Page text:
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Crews begin felling red oak trees

DEC project should wipe out devastating fungus

Evelio Lima, a tree surgeon for Downes Tree Service, takes down a red oak behind 4 Somerset Lane in in Glenville on Monday.
Photographer: Marc Schultz
Evelio Lima, a tree surgeon for Downes Tree Service, takes down a red oak behind 4 Somerset Lane in in Glenville on Monday.
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Buzzing chainsaws and three wood chippers grinding in tandem created a cacophony in the Glen Oaks neighborhood Monday afternoon. Sawdust whipped by strong gusts of wind carried the essence of fresh-cut oak, as more than a dozen loggers and contractors used cranes to deftly maneuver logs — some more than a foot thick — between homes in the suburban development. Within two weeks, roughly 100 trees will be reduced to wood chips in order to ...

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comments

schodack
March 31, 2009
9:18 a.m.

[ Flag Post ]

Isn't it possible that the fungus could be carried by the chips? Shouldn't the timber be burned?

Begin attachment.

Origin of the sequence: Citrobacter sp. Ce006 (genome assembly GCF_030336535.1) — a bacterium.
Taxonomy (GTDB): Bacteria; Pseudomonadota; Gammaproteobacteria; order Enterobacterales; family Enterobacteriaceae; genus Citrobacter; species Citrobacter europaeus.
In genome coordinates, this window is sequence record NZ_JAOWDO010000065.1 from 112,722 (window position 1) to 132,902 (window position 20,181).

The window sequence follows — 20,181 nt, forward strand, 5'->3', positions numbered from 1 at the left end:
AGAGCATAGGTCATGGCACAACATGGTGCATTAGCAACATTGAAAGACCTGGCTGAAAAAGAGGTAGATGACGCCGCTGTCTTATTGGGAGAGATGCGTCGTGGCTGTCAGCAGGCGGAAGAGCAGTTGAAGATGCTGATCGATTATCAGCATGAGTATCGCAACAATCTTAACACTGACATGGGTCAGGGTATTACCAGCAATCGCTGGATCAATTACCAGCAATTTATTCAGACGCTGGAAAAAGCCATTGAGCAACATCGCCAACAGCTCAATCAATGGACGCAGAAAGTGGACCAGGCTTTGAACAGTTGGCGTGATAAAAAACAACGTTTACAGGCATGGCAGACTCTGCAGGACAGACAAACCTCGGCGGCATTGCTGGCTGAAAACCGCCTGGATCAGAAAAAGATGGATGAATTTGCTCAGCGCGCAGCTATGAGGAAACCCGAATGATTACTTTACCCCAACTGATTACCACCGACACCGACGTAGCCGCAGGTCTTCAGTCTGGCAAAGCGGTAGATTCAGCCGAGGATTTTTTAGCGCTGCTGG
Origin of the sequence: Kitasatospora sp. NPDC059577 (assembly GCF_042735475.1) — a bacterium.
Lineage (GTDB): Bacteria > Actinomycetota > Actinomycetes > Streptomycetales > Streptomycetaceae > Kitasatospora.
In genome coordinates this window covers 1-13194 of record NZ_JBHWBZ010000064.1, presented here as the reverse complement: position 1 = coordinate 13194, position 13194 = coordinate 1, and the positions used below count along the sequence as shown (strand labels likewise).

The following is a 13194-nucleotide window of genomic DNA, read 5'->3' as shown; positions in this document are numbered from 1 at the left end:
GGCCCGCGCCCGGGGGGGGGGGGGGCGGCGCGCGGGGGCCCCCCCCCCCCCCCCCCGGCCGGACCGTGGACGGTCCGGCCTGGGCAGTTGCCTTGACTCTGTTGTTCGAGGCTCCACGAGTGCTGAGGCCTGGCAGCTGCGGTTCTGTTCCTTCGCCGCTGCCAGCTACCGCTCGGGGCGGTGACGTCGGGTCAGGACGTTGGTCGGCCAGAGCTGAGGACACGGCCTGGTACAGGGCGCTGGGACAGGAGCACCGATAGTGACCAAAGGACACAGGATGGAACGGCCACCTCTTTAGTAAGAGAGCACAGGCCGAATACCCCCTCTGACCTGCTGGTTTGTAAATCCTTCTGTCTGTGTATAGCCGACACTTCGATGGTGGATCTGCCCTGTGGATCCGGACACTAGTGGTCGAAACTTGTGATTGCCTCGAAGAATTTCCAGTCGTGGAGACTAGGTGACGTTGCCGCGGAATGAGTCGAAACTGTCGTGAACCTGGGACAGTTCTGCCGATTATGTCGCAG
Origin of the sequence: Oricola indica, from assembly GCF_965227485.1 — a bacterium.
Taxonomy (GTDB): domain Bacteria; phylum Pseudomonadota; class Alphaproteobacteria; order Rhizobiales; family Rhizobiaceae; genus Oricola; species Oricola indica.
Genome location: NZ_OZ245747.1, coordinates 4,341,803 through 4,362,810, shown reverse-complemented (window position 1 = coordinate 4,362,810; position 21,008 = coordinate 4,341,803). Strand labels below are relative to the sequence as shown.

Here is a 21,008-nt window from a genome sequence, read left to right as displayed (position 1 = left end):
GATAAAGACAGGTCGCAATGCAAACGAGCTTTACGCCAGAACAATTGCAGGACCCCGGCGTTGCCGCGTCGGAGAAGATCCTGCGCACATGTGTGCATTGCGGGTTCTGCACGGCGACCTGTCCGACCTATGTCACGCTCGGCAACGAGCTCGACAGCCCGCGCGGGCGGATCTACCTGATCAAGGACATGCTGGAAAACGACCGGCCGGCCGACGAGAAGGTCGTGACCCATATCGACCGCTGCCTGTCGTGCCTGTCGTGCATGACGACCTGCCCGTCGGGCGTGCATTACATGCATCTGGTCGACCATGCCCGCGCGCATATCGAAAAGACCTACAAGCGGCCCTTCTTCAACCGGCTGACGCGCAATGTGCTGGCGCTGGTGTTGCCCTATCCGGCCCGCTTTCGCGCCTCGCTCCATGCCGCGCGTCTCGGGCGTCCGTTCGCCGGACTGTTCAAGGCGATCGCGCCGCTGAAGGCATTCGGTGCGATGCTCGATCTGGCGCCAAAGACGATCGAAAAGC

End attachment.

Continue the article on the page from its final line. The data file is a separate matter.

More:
jmason
March 31, 2009
2:58 p.m.

[ Flag Post ]

The DEC says the chips will dry fairly quickly and shouldn't attract the beetles, unlike the whole timbers. It's a shame too, because there are some real nice hardwood timbers being felled in this neighborhood.

The DEC's plan received the blessings of the U.S. Forestry Service, which has battled oak wilt in the central southwestern area of the country. They are under the belief that chipping the trees is perhaps the only sure-fire method to ensure the fungus isn't spread.

The resulting chips are supposedly slated for burning anyway at a biomass plant. Interestingly enough, the DEC has been working with other state agencies(NYSERDA I think) to supply wood chips ordinarily produced from trail clearings and related projects to companies building biomass boilers. I'm not sure if the trees from Glen Oaks are part of this, but it would make sense.

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